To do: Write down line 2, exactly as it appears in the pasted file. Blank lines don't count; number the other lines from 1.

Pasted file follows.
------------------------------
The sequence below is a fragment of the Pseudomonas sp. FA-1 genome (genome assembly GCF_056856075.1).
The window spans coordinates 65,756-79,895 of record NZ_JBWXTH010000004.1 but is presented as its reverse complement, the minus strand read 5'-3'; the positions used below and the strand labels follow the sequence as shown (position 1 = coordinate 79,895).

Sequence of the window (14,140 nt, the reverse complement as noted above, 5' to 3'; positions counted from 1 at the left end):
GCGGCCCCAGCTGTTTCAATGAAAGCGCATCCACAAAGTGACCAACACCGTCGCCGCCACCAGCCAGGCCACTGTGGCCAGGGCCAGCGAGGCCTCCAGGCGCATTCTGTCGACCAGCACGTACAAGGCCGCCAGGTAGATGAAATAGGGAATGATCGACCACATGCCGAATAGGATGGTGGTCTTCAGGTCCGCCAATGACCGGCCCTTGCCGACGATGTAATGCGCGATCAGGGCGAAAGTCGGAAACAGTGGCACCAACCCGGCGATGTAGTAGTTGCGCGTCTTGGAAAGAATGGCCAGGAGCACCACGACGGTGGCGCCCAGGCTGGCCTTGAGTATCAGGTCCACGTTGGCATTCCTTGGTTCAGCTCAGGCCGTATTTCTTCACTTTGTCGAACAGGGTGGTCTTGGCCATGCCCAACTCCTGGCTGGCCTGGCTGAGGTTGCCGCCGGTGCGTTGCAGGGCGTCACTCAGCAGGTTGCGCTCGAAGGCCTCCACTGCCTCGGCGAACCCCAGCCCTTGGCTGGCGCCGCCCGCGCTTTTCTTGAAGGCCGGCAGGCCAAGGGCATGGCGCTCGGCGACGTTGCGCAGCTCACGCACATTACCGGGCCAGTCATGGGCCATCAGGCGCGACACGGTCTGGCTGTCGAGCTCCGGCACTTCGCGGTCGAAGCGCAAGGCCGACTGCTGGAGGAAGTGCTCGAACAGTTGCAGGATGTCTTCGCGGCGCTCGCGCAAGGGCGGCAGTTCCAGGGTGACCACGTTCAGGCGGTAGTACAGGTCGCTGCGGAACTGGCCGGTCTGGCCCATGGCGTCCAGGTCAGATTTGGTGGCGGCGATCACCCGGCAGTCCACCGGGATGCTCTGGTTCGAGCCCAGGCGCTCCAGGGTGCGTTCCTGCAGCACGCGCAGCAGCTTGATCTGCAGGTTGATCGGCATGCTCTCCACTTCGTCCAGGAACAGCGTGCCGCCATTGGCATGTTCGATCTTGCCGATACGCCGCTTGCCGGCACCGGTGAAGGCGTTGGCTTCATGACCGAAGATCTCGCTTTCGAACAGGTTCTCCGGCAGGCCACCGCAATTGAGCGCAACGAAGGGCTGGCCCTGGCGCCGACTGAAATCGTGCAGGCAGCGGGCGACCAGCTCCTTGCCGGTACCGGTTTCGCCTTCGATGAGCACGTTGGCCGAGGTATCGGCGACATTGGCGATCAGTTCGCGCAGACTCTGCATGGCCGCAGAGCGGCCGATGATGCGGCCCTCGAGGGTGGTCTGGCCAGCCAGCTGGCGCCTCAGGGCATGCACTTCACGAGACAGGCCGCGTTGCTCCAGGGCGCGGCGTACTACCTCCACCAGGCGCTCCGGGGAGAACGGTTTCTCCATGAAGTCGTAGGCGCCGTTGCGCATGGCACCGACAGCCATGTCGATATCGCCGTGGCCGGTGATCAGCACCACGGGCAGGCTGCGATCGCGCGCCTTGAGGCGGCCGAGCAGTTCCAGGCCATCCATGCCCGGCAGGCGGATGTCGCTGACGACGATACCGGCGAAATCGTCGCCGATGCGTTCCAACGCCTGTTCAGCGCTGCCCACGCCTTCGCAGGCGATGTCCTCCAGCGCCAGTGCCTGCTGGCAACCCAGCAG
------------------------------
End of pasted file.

The window spans coordinates 65,756-79,895 of record NZ_JBWXTH010000004.1 but is presented as its reverse complement, the minus strand read 5'-3'; the positions used below and the strand labels follow the sequence as shown (position 1 = coordinate 79,895).